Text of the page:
The Energy Minister made the disclosure following the tabling of the Report on the strategic review of the State-owned oil refinery and in response to questions posed by Opposition Spokesman on Energy, Phillip Paulwell.
“We have been notified of one claim from PDV, and it’s in keeping with the provisions of The Compulsory Acquisition (Shares in Petrojam Limited) Act. The claim has been made in the Supreme Court [and] all the documents are being reviewed [by] the Attorney General,” Mrs. Williams said.
She noted that she will make a statement to the House, after being fully briefed on the issue by the Attorney General, Marlene Malahoo Forte.
Legislation to retake ownership of the 49 per cent shares in Petrojam held by the Venezuelan State-owned oil and natural gas company, PDV Caribe, was passed in both Houses of Parliament in February in the face of repeated protests of the Opposition.
The Government passed legislation for the forced acquisition of the 49 per cent shares in Petrojam held by Venezuela's State-owned oil company's subsidiary, PDV Caribe.
The Jamaican Government maintained that the move was necessary as Venezuela had not kept its end of the bargain for the upgrading of the refinery, under the 2006 joint venture agreement signed between the Petroleum Corporation of Jamaica (PCJ), its subsidiary Petrojam, and PDV Caribe SA — a subsidiary of Venezuela's State oil refinery PDVSA.
Included in the legislation is a provision for parties who wish to make compensation claims to do so within three months after the gazetting of the notice of March 13, 2019.
Prime Minister Andrew Holness told the House in his budget presentation in March that: “Without that action, credible investment in the refinery would have been limited, if not impossible to obtain. Without this action, it was clear that it would have become increasingly difficult and ultimately unsustainable to operate and do business with suppliers, banks and insurers once sanctions remained in place. This action has cleared the way for Jamaica to make strategic decisions about its energy security without encumbrances.”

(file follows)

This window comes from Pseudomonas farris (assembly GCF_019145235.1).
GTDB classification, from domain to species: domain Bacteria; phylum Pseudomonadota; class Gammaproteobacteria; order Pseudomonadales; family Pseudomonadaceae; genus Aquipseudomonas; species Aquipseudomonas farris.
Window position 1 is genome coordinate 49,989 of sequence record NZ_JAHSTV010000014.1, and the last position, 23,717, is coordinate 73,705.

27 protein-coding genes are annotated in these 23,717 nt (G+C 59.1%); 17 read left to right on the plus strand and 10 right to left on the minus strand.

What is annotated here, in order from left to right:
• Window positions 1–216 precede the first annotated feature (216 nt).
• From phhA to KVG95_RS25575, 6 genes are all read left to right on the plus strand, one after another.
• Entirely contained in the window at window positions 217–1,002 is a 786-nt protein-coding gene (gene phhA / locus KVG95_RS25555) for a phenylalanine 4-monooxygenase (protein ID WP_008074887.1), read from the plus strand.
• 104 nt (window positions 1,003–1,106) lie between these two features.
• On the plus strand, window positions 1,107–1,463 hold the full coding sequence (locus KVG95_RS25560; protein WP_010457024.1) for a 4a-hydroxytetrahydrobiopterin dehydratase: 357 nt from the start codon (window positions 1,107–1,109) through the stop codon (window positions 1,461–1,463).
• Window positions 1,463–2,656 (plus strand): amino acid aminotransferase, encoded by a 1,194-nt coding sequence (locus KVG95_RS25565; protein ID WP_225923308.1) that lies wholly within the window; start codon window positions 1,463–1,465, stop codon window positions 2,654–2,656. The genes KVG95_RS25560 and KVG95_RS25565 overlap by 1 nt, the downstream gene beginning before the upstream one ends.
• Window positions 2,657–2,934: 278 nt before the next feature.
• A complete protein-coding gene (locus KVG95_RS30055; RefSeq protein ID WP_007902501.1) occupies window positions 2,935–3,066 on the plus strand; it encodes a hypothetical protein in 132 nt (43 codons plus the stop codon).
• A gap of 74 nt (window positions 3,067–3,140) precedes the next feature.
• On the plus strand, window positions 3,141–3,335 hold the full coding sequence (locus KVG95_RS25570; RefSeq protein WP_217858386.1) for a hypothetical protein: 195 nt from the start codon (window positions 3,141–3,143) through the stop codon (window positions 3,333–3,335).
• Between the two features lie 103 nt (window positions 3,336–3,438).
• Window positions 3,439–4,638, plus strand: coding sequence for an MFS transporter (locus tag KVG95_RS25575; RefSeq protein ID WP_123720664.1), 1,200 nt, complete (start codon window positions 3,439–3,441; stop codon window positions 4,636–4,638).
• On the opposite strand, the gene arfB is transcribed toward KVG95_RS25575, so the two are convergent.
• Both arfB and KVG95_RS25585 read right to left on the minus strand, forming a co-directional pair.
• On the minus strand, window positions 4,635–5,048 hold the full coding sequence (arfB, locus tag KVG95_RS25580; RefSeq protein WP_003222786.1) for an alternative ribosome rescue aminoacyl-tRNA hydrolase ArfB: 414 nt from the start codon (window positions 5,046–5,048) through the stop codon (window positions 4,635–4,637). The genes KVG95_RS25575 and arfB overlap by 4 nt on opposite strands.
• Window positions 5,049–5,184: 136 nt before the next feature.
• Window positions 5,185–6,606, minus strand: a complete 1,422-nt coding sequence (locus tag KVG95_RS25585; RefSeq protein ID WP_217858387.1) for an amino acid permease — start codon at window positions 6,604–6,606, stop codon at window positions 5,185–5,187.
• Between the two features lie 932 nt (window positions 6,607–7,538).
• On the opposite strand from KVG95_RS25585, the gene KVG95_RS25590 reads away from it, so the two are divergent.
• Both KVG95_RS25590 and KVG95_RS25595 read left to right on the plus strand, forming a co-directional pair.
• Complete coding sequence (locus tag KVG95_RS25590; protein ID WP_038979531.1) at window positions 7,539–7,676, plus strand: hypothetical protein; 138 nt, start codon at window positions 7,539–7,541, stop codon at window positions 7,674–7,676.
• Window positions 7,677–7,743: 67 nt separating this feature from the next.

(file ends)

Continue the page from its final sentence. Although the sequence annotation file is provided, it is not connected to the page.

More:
He said the Government was satisfied that it acted fairly and appropriately to secure Petrojam's value for the benefit of the country. “We aren't seeking to take property without paying for it,” he said.
However, Shadow of Minister of Energy, Mr. Phillip Paulwell says the Opposition is against the hostile takeover of the shares in Petrojam of the Government of Venezuela.
Paulwell labelled the government's action as hostile, premature and unwarranted.
“No apparent effort was made to use any international arbitration organisations to settle any dispute which may have arisen between the two governments, especially in light of reports that a settlement price was the only outstanding issue,” Paulwell charged.
“This hostile approach is uncharacteristic of Jamaica, and may, in fact, be detrimental to our future negotiating capacity with other foreign investors,” he added.
He said this premature and rushed expropriation of the shares is unwarranted as both sides were in talks to reach a negotiated settlement.
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